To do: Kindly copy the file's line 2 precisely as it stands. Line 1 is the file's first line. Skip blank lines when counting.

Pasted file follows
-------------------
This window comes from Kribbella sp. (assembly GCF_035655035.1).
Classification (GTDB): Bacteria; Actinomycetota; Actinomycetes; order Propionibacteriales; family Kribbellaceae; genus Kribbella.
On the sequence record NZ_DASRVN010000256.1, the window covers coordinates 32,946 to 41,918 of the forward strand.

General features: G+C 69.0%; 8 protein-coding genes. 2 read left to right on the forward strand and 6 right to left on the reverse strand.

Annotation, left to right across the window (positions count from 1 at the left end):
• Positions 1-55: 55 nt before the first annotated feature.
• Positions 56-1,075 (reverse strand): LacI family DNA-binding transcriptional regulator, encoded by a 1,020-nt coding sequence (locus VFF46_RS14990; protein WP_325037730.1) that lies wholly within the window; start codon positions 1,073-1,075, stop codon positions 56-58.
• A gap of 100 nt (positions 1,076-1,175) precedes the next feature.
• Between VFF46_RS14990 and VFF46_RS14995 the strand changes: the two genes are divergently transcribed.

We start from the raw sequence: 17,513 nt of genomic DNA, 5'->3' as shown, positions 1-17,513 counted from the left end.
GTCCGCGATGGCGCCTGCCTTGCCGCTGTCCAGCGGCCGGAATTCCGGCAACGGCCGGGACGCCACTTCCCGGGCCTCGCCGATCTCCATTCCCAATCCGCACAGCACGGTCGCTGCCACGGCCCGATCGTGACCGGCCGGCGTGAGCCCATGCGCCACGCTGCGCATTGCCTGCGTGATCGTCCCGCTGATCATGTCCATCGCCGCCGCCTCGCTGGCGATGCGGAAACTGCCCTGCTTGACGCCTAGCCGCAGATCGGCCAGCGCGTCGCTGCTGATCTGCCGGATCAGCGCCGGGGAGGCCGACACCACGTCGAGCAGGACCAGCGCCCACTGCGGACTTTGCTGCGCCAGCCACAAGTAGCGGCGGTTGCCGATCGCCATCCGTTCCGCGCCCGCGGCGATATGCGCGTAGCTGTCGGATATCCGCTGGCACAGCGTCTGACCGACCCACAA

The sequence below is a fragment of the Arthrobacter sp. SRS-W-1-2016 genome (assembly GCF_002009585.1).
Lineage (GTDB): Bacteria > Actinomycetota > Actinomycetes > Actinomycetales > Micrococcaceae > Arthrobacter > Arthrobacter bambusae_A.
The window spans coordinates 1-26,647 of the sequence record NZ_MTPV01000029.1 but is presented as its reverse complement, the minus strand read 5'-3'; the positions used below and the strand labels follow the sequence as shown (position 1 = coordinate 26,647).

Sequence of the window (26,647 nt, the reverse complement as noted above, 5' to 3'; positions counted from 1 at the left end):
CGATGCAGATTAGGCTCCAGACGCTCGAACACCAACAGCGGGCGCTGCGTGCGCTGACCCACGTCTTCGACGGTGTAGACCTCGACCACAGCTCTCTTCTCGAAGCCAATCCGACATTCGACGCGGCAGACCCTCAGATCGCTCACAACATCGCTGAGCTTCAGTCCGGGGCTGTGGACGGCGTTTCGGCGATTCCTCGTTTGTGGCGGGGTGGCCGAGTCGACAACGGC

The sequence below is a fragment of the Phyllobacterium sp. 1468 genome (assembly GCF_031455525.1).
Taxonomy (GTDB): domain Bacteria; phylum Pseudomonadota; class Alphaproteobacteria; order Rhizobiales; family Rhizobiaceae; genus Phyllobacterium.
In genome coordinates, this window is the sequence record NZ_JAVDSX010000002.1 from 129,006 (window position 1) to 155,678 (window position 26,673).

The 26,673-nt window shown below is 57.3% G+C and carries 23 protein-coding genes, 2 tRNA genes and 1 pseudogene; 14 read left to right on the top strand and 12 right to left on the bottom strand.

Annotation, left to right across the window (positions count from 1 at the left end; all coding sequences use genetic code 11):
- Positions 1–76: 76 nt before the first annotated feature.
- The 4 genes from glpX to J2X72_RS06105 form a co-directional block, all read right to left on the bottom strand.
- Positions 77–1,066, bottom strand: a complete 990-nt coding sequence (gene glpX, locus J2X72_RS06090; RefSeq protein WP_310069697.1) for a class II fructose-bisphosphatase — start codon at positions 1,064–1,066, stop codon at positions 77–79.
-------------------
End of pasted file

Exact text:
Classification (GTDB): Bacteria; Actinomycetota; Actinomycetes; order Propionibacteriales; family Kribbellaceae; genus Kribbella.